Righting a wrong: how to restore decency to the British Indian Ocean Territory

I have a new article on openDemocracy, in which I take stock of the recently released feasibility study into the resettlement of the Chagos Islands (British Indian Ocean Territory) and the admission by a senior Bush administration official that Diego Garcia in the Chagos Islands was used by the CIA to hold detainees in the global war on terror.  My argument is that allowing the resettlement of the Chagos Islands is not only the moral thing to do, but also would be a “smart” move by those appalled by the way Diego Garcia has been used in recent years. Read the full article here.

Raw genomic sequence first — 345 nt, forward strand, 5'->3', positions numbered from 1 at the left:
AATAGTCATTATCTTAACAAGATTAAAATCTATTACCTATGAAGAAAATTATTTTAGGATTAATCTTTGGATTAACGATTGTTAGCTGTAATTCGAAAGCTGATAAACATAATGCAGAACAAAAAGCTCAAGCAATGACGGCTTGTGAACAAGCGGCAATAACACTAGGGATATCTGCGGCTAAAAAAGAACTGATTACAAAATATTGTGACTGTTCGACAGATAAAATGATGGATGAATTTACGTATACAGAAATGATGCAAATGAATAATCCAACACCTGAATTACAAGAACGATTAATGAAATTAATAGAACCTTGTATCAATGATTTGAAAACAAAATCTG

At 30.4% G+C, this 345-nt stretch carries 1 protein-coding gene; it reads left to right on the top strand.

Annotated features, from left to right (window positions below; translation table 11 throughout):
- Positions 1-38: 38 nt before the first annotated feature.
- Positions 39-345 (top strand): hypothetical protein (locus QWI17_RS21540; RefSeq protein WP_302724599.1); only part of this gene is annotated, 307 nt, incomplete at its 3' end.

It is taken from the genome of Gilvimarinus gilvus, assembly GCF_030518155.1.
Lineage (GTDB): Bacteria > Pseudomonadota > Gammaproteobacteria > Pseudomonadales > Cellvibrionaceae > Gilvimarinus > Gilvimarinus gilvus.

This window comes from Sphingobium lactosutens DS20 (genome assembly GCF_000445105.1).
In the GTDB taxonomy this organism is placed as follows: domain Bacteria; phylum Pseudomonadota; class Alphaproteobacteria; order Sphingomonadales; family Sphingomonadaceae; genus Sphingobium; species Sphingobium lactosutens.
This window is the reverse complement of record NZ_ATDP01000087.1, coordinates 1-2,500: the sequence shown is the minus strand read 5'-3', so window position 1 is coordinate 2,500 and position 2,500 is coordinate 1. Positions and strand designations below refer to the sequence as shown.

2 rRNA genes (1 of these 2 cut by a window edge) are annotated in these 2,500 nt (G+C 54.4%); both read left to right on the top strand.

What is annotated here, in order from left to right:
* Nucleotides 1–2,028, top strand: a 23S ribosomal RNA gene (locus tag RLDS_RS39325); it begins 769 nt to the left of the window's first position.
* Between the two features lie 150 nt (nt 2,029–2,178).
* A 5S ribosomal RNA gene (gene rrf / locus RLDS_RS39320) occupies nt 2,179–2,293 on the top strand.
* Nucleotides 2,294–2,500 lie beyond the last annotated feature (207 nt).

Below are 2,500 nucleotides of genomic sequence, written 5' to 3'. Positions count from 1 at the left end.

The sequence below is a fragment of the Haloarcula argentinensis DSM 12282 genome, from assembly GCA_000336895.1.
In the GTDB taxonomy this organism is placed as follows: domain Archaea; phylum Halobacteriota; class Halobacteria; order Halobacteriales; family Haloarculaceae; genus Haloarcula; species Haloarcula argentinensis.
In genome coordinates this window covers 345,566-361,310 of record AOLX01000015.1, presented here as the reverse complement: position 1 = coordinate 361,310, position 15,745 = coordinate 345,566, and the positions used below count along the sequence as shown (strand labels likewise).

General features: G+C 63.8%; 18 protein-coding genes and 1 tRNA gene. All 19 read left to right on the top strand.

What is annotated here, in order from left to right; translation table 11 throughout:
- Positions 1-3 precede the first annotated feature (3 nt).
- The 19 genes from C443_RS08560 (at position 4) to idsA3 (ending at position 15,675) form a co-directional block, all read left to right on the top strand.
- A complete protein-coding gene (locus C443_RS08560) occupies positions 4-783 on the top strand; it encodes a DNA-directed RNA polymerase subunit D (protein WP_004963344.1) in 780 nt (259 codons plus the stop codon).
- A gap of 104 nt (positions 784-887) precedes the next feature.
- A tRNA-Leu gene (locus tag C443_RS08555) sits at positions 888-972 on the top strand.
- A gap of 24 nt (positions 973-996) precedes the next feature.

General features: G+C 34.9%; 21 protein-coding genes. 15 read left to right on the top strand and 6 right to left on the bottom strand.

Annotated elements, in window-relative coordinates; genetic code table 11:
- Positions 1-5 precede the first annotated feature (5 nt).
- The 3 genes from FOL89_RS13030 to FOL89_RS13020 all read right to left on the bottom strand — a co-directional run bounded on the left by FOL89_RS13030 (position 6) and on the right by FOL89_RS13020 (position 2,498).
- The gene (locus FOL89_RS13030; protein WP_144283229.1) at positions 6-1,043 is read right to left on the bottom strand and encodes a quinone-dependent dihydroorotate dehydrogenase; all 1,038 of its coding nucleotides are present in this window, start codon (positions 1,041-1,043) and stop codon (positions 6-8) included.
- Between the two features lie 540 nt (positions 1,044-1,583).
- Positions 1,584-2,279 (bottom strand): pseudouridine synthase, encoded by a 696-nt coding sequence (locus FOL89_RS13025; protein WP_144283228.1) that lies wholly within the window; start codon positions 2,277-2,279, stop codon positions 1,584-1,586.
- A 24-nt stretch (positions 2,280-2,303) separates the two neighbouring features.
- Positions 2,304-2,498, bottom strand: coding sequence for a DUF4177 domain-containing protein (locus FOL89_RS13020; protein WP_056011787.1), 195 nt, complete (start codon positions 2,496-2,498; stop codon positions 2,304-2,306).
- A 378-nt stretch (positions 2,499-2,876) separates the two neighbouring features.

Diego Garcia is the largest island of the Chagos Archipelago, a collection of tiny specks in the central Indian Ocean that together comprise the British Indian Ocean Territory (BIOT).  The history of this outpost of empire – the last ever colony, in fact, to be created by the British Empire – is a dark one, sullied by the mistreatment and dispossession of its indigenous population and, more recently, by suspicion that the territory played host to torture during the Bush-era war on terrorism.  Recent events give hope that a new page will be turned.  Yet a better future for BIOT is far from assured and critically depends upon hard choices being made by politicians at Westminster…

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